Councils felt to be “less hostile”; Brecon the “main opponent”.
Meeting between representatives of the Committee for Wales and of NFU, CLA and FUW.
1970 Start of formal consultations.
At CPRW Annual Conference, Minister of State for Wales, David Gibson-Watt, “strongly supports proposed designation”.
A few months later, reports emerge that the Minister of State is opposed  to additional National Parks.
CLA decides to oppose designation.
1971 Formal consultations show most councils still opposed, plus landowners’ organisations.
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Consideration and agreement of revised boundary (excluding roughly 110 square miles – 19% – of the originally proposed area) in an attempt to meet concerns of opponents.

Committee for Wales recommends proceeding with designation.
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15th August. Publication by Countryside Commission of the Order designating the Cambrian Mountains National Park (467 square miles) and its submission to the Secretary of State for Wales for confirmation.

Over the next few months, objections are received from all five county councils, 5 of the 7 district councils, 5 parish councils, NFU (and branches), FUW, CLA, Plaid Cymru, CPRW (and branches) and others. Three letters of support, from Ramblers’ Association, YHA, and Cyclists’ Touring Club. Non-committal submission from Wales Tourist Board.
Expectation that Secretary of State would institute a Public Inquiry “in due course”.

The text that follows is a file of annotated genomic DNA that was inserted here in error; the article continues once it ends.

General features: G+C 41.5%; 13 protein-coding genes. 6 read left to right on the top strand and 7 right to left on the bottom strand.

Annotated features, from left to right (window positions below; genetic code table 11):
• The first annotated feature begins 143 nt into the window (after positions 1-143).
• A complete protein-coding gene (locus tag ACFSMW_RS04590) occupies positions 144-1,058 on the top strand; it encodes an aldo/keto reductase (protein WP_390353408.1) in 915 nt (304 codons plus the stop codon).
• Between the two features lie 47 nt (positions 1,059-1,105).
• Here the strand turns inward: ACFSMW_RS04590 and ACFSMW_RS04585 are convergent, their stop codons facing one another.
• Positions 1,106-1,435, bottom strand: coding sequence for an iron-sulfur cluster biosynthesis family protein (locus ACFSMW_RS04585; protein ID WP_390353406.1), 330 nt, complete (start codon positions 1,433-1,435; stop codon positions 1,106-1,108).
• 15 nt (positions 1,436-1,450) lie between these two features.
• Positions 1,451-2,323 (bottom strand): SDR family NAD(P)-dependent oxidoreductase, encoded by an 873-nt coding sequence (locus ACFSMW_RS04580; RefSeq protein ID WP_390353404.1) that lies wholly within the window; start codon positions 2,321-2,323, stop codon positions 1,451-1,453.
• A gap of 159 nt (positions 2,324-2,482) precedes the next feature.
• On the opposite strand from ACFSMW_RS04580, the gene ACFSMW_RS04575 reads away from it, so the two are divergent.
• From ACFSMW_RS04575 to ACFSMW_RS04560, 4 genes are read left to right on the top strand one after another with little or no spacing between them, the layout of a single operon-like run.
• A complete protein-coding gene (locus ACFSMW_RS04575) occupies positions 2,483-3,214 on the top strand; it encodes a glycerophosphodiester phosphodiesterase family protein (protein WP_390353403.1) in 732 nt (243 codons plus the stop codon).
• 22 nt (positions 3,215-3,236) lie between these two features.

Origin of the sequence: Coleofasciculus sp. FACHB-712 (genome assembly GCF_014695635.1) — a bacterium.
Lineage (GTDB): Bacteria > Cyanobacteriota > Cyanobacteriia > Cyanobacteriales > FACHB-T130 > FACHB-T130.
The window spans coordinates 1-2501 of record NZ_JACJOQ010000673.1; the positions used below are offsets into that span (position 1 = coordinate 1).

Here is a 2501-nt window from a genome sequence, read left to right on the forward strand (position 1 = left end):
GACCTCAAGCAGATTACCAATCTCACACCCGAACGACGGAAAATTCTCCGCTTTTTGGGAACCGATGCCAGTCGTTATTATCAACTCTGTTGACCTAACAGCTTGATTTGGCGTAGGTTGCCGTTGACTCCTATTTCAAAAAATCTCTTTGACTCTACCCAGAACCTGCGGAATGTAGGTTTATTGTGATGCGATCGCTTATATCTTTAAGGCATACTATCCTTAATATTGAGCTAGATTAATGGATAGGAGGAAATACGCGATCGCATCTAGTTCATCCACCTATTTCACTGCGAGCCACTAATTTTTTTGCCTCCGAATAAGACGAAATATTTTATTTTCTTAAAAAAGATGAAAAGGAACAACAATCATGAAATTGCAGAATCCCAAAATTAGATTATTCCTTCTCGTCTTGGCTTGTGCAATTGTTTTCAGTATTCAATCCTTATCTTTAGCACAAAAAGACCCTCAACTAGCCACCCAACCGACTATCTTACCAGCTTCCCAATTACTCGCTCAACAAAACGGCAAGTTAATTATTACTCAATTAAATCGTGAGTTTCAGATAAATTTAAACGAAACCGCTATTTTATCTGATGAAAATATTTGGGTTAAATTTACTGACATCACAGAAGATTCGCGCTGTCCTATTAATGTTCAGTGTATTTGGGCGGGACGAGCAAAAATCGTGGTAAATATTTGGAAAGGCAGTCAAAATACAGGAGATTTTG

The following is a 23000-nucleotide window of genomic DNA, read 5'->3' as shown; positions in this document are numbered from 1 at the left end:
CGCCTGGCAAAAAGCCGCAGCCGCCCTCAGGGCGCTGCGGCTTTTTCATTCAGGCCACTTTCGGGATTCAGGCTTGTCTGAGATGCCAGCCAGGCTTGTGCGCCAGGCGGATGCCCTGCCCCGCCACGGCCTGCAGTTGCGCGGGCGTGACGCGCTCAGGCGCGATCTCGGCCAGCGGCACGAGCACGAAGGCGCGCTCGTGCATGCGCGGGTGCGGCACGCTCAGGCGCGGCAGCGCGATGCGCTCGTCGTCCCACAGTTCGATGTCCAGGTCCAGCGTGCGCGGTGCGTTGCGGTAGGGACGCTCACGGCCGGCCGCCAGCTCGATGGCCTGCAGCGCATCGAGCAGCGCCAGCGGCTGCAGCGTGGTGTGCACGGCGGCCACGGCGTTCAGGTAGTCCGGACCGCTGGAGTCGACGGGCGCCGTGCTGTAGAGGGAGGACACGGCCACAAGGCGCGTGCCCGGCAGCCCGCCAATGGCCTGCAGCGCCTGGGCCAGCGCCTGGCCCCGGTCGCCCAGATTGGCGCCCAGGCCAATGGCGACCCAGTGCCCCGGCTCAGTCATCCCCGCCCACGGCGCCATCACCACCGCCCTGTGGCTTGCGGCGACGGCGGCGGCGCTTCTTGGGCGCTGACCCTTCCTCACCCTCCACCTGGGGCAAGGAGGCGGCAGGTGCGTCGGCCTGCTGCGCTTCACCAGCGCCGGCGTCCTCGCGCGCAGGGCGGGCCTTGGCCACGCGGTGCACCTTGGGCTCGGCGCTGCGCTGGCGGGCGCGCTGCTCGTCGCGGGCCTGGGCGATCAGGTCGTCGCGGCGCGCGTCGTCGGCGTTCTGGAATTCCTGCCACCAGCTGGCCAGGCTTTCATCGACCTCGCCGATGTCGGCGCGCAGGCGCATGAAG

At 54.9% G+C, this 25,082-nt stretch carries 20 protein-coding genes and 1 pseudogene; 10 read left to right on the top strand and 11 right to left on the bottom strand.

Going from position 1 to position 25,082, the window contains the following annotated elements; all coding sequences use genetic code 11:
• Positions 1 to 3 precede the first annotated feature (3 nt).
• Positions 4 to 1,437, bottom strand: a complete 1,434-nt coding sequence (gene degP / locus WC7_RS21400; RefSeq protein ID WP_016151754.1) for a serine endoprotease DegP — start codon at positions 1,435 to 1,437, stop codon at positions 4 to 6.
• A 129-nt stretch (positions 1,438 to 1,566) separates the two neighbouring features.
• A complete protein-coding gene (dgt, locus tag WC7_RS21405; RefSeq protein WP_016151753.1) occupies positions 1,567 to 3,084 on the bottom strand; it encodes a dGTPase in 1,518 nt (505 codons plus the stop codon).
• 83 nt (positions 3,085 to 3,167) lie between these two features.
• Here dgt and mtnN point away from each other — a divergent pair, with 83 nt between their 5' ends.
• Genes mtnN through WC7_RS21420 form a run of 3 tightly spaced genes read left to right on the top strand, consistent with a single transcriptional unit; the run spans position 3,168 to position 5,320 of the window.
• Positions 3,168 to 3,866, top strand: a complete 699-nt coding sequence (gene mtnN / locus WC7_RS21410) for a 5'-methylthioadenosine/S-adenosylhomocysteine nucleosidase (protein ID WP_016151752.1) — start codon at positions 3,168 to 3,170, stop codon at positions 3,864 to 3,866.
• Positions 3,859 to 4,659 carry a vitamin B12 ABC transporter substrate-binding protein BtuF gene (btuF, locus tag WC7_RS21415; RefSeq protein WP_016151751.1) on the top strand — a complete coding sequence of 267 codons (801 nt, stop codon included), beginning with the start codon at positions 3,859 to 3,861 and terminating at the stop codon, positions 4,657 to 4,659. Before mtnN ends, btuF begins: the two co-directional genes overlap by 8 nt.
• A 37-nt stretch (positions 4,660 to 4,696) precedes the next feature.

1973 June. After several months of silence from the Welsh Office, rumours are rife. Fearing a decision without any consultation, the Chairman of the Countryside Commission writes to the Minister of State asking for a meeting.
July. The Secretary of State for Wales has announced in Cabinet his decision to reject the National Park designation. There is consternation in the Department of the Environment (which has close links with the Countryside Commission) at the unprecedented rejection of an NP designation. A letter is drafted from DoE to Welsh Office; memoranda fly between senior civil servants in the two departments, and between ministers and civil servants. Final letter is short, too deferential – and much too late.
16th July. Countryside Commission Chairman, Deputy Chairman and Director invited to meet Secretary of State for Wales, Peter Thomas, at the Welsh Office in London. He is accompanied by the Minister of State, David Gibson-Watt, and three officials.